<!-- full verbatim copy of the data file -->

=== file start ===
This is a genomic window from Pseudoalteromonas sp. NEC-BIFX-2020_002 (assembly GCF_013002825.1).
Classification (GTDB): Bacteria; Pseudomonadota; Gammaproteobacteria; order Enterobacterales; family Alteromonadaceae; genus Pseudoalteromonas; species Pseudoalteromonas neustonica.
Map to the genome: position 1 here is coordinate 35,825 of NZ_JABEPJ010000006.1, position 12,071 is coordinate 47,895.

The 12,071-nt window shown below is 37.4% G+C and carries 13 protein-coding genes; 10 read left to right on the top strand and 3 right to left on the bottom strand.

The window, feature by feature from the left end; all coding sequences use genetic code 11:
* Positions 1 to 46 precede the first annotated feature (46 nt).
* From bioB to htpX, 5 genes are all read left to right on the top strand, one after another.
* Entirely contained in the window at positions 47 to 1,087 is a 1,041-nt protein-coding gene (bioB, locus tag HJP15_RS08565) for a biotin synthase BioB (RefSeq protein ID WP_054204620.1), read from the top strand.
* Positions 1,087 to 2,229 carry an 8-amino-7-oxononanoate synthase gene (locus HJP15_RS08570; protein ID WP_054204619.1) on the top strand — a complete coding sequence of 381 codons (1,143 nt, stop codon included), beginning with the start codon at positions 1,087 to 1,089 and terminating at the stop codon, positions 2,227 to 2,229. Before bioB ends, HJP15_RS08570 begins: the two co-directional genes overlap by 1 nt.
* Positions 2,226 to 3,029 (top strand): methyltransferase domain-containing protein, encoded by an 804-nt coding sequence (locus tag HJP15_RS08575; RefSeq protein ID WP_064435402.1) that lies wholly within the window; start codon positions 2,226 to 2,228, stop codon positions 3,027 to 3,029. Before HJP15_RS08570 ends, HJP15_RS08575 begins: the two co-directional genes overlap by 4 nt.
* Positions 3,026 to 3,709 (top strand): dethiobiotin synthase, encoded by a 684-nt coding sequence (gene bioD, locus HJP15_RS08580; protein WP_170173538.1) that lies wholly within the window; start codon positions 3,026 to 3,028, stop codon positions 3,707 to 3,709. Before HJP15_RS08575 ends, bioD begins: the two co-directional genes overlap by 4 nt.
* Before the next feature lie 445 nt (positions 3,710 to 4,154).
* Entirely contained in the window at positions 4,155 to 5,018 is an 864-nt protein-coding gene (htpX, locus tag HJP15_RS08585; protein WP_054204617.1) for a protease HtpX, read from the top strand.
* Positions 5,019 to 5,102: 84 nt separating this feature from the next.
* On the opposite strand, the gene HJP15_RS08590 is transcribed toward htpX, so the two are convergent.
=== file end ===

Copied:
This is a genomic window from Pseudoalteromonas sp. NEC-BIFX-2020_002 (assembly GCF_013002825.1).
Classification (GTDB): Bacteria; Pseudomonadota; Gammaproteobacteria; order Enterobacterales; family Alteromonadaceae; genus Pseudoalteromonas; species Pseudoalteromonas neustonica.
Map to the genome: position 1 here is coordinate 35,825 of NZ_JABEPJ010000006.1, position 12,071 is coordinate 47,895.

The 12,071-nt window shown below is 37.4% G+C and carries 13 protein-coding genes; 10 read left to right on the top strand and 3 right to left on the bottom strand.

The window, feature by feature from the left end; all coding sequences use genetic code 11:
* Positions 1 to 46 precede the first annotated feature (46 nt).
* From bioB to htpX, 5 genes are all read left to right on the top strand, one after another.
* Entirely contained in the window at positions 47 to 1,087 is a 1,041-nt protein-coding gene (bioB, locus tag HJP15_RS08565) for a biotin synthase BioB (RefSeq protein ID WP_054204620.1), read from the top strand.
* Positions 1,087 to 2,229 carry an 8-amino-7-oxononanoate synthase gene (locus HJP15_RS08570; protein ID WP_054204619.1) on the top strand — a complete coding sequence of 381 codons (1,143 nt, stop codon included), beginning with the start codon at positions 1,087 to 1,089 and terminating at the stop codon, positions 2,227 to 2,229. Before bioB ends, HJP15_RS08570 begins: the two co-directional genes overlap by 1 nt.
* Positions 2,226 to 3,029 (top strand): methyltransferase domain-containing protein, encoded by an 804-nt coding sequence (locus tag HJP15_RS08575; RefSeq protein ID WP_064435402.1) that lies wholly within the window; start codon positions 2,226 to 2,228, stop codon positions 3,027 to 3,029. Before HJP15_RS08570 ends, HJP15_RS08575 begins: the two co-directional genes overlap by 4 nt.
* Positions 3,026 to 3,709 (top strand): dethiobiotin synthase, encoded by a 684-nt coding sequence (gene bioD, locus HJP15_RS08580; protein WP_170173538.1) that lies wholly within the window; start codon positions 3,026 to 3,028, stop codon positions 3,707 to 3,709. Before HJP15_RS08575 ends, bioD begins: the two co-directional genes overlap by 4 nt.
* Before the next feature lie 445 nt (positions 3,710 to 4,154).
* Entirely contained in the window at positions 4,155 to 5,018 is an 864-nt protein-coding gene (htpX, locus tag HJP15_RS08585; protein WP_054204617.1) for a protease HtpX, read from the top strand.
* Positions 5,019 to 5,102: 84 nt separating this feature from the next.
* On the opposite strand, the gene HJP15_RS08590 is transcribed toward htpX, so the two are convergent.